If, as seems increasingly likely, the London Stock Exchange succeeds in seeing off Nasdaq’s attempted hostile takeover, it will at the same time deal a serious blow to the ambitions and reputation of Nasdaq CEO Bob Greifeld.
His aggressive, single-minded pursuit of the London Stock Exchange has already earned Greifeld the less-than-flattering tag of Bob the Bully in City boardrooms.
As the clock ticks down on Nasdaq’s takeover bid, Greifeld’s veiled threats and dire warnings on the consequences for refusenik shareholders have taken on a desperate tone. This culminated last week in a disastrous whistlestop tour of high-profile media
outlets, in which Greifeld loudly pontificated over the ‘true value’ of LSE shares and threatened to put Nasdaq's technology at the disposal of competitive operators. While doing his utmost to undermine the business, Greifeld bizarrely maintained that Nasdaq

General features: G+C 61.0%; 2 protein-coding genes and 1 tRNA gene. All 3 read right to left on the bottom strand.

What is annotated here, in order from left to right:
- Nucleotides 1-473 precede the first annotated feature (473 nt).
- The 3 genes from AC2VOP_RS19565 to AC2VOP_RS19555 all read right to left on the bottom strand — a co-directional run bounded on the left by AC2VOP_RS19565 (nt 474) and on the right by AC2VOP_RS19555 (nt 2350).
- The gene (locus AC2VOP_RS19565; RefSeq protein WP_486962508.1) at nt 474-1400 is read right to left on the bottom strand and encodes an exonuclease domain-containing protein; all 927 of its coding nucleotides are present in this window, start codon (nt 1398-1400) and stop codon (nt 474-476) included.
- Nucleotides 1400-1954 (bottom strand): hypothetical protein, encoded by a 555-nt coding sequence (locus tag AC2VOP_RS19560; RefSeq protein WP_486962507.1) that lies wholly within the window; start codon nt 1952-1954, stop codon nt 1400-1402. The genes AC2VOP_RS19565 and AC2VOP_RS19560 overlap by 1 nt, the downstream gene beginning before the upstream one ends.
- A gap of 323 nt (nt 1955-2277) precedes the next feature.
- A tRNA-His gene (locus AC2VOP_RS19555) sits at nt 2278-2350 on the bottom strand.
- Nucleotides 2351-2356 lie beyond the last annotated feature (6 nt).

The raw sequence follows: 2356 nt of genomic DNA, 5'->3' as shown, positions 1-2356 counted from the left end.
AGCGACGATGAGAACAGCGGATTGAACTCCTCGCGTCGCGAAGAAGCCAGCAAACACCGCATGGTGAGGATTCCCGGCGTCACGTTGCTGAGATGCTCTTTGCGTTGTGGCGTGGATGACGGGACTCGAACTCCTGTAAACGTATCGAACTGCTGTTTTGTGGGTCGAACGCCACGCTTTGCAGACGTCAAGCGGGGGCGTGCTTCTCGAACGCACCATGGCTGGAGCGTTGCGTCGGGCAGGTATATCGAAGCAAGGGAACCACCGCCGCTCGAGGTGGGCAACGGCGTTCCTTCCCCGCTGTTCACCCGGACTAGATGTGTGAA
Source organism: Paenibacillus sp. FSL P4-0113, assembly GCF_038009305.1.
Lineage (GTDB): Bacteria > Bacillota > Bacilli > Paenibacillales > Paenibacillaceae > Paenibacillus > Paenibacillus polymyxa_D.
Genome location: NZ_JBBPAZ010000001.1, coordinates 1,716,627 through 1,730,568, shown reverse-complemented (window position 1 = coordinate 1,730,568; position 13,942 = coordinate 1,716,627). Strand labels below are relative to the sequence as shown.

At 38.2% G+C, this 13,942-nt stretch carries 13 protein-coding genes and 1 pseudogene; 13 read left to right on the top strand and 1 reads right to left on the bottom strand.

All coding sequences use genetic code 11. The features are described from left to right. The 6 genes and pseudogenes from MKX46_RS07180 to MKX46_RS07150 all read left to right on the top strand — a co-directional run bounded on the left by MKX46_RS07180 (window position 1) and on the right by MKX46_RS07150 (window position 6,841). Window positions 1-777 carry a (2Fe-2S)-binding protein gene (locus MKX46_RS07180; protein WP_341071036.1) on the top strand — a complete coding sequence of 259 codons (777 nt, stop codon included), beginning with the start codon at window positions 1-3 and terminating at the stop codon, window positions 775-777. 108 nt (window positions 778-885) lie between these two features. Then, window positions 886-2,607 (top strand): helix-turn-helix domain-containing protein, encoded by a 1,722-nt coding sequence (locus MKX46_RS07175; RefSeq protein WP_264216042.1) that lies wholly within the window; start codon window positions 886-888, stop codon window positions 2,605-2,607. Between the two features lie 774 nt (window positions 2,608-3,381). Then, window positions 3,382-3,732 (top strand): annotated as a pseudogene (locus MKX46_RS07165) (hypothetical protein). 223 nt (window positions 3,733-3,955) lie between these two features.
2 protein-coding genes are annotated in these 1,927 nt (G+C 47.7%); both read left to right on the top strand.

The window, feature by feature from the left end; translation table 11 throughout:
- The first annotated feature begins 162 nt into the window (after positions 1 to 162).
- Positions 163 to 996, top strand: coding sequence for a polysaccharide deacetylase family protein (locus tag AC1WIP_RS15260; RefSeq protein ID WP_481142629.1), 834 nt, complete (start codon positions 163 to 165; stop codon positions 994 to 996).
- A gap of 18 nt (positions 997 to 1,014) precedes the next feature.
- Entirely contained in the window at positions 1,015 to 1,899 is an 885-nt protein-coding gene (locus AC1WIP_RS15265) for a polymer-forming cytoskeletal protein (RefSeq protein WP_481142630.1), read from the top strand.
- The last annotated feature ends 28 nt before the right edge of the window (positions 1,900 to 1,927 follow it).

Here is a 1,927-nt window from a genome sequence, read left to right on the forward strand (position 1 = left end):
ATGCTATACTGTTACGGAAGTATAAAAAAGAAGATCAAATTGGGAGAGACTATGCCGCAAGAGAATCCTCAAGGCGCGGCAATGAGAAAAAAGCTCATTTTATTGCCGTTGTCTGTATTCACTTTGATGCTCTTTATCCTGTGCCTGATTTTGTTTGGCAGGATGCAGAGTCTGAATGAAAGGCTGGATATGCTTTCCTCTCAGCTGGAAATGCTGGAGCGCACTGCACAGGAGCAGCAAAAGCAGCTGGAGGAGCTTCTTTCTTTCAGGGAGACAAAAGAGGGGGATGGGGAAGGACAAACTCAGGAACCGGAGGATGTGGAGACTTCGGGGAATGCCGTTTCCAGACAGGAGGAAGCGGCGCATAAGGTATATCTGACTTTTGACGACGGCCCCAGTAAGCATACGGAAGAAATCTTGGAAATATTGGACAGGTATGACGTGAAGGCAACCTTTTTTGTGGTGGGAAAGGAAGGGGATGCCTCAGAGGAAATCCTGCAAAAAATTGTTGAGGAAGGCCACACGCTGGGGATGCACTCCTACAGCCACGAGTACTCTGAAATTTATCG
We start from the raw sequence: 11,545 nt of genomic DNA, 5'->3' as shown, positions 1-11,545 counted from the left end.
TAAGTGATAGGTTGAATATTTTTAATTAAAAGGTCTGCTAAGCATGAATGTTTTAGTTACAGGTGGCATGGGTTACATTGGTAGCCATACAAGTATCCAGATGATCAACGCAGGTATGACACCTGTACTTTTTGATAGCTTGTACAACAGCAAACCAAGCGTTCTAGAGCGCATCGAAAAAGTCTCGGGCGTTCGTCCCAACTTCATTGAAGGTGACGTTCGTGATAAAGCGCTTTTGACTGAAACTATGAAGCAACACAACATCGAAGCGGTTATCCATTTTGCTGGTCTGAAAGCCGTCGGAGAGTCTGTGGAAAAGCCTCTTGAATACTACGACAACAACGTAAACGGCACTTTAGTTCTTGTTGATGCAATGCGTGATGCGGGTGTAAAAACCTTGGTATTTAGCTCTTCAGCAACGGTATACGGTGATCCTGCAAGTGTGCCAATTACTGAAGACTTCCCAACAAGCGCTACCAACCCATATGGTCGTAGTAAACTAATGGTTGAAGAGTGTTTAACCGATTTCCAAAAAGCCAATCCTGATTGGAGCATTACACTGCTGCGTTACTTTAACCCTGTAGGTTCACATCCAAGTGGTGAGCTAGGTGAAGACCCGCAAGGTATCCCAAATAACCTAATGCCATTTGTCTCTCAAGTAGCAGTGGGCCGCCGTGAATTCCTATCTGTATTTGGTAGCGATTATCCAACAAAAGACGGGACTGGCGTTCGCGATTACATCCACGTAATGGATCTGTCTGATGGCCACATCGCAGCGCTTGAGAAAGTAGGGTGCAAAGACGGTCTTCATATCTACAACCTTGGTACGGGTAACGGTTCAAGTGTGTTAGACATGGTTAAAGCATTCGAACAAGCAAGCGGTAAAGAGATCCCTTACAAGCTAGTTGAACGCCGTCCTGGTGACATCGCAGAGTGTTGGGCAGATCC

was prepared to hold on to its 29% stake in the LSE for the next 18-months
On this latter point, the Nasdaq press office was forced to issue a carefully-worded clarification of its intentions the following day, for fear of falling foul of City takeover rules.
Should LSE shareholders resist Nasdaq’s blandishments the tables will be turned and it will be the US exchange’s strategy and management which will be put under the microscope. Greifeld’s credibility, already fragile, will be on the line.